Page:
______________________________________Diode Anode Dimensions               1.5 μm × 30 μmDiode Cut-off Frequency               ≧800 GHzDiode Spacing (S)   0.2 mm (50 diodes/cm.)Average Z.sub.o     45.1 ΩMin Z.sub.o for C.sub.d (V = 0 volts)               40.8 ΩMax Z.sup.1.sub.o for C.sub.d (V = .5 volts)               51.0 ΩΔφ/1      105.5 degrees/cm1 for Δφ = 360°               3.4 cmα.sub.d       0.3 dB/cmIL = α.sub.d 1               1.02 dBM = ΔφIL  351°/db______________________________________

Adding the attenuation (αL =0.158 dB/cm.) due to dielectric and conductor losses of a 50 ohm microstrip line on 0.010" thick GaAs the total insertion loss increases to 1.57 dB and the figure of merit decreases to 230°/dB.

The above plus similar calculations for phase shifters operating at 31.3 GHz and 94 GHz are tabulated below.

______________________________________Frequency (GHz)         10         31.3     94Diode Anode Dimensions         1.5 × 30                    1.5 × 10                             0.5 × 10(μm)Diode Spacing, S (cm.)         0.02       0.0067   0.0022Phase Shift per Unit         105.5      342      1025Length, Δφ/1 (°/cm)1 for Δφ = 360° (cm)         3.4        1.05     0.353Attenuation Due to Diode         0.3        2.95     21.2Losses, α.sub.d (db/cm)Attenuation Due to         0.158      0.71     1.23Transmission Line Losses,α.sub.L (db/cm)Insertion Loss,         1.57       3.8      7.88IL = (α.sub.d + α.sub.L)1 (dB)Figure of Merit, M = Δφ/IL         230        95       45.7(°/dB)______________________________________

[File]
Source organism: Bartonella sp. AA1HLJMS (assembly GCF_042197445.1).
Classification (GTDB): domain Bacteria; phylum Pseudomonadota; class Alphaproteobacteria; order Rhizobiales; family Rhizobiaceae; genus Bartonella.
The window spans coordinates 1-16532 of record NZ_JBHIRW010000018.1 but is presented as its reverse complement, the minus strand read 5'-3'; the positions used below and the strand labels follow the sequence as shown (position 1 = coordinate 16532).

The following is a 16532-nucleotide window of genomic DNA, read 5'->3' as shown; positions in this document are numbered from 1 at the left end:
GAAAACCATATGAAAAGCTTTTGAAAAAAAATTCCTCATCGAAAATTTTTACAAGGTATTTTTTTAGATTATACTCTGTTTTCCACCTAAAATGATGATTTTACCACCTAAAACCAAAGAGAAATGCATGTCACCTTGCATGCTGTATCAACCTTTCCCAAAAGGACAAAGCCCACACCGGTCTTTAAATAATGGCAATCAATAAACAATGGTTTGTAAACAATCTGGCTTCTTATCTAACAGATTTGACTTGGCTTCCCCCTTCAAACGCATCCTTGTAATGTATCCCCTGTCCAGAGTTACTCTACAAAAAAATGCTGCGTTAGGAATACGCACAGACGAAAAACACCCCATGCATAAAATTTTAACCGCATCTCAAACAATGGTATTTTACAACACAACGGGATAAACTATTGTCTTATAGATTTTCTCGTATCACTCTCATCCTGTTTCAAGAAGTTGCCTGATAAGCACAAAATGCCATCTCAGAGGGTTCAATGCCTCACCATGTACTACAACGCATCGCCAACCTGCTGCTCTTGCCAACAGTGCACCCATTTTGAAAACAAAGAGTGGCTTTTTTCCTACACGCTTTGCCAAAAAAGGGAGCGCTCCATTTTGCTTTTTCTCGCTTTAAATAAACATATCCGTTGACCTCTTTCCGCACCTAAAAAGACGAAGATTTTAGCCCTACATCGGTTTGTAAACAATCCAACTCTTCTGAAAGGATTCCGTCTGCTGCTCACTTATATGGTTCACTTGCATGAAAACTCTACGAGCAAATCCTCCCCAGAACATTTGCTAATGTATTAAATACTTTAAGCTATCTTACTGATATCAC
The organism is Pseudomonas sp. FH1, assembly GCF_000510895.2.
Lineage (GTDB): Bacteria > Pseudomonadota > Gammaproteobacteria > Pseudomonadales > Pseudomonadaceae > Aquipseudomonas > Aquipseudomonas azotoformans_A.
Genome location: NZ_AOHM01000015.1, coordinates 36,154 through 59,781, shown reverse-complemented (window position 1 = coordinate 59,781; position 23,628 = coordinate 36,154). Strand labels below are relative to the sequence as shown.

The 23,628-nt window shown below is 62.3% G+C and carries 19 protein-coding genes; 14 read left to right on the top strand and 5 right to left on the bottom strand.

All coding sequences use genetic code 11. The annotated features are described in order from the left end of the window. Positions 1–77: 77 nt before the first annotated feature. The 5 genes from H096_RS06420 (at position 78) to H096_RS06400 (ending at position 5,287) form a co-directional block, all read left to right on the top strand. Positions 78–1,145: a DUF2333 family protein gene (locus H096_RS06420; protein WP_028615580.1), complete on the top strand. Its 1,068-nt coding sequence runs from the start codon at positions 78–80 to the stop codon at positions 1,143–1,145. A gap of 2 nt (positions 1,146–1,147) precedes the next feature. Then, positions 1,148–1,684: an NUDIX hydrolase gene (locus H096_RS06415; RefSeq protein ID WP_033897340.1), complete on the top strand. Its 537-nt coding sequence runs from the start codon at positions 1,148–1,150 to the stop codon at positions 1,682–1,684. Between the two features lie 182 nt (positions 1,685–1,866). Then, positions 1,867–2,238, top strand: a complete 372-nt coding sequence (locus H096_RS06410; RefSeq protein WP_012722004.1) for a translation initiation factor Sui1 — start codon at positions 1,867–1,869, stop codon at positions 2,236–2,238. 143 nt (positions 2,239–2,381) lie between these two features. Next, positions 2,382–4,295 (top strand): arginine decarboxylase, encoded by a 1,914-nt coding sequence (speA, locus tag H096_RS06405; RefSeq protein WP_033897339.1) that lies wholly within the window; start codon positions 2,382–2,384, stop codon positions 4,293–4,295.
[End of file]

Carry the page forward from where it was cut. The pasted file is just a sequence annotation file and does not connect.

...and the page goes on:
The change in shunt capacitance due to the voltage variable capacitance of the varactor diodes 112 also causes the characteristic impedance (Zo) to vary, which in turn results in some undesirable incidental amplitude modulation. In the calculations made for the three cases shown in the preceding table, the characteristic impedance Zo varied less than ±12% from the average value, which would produce negligible incidental AM.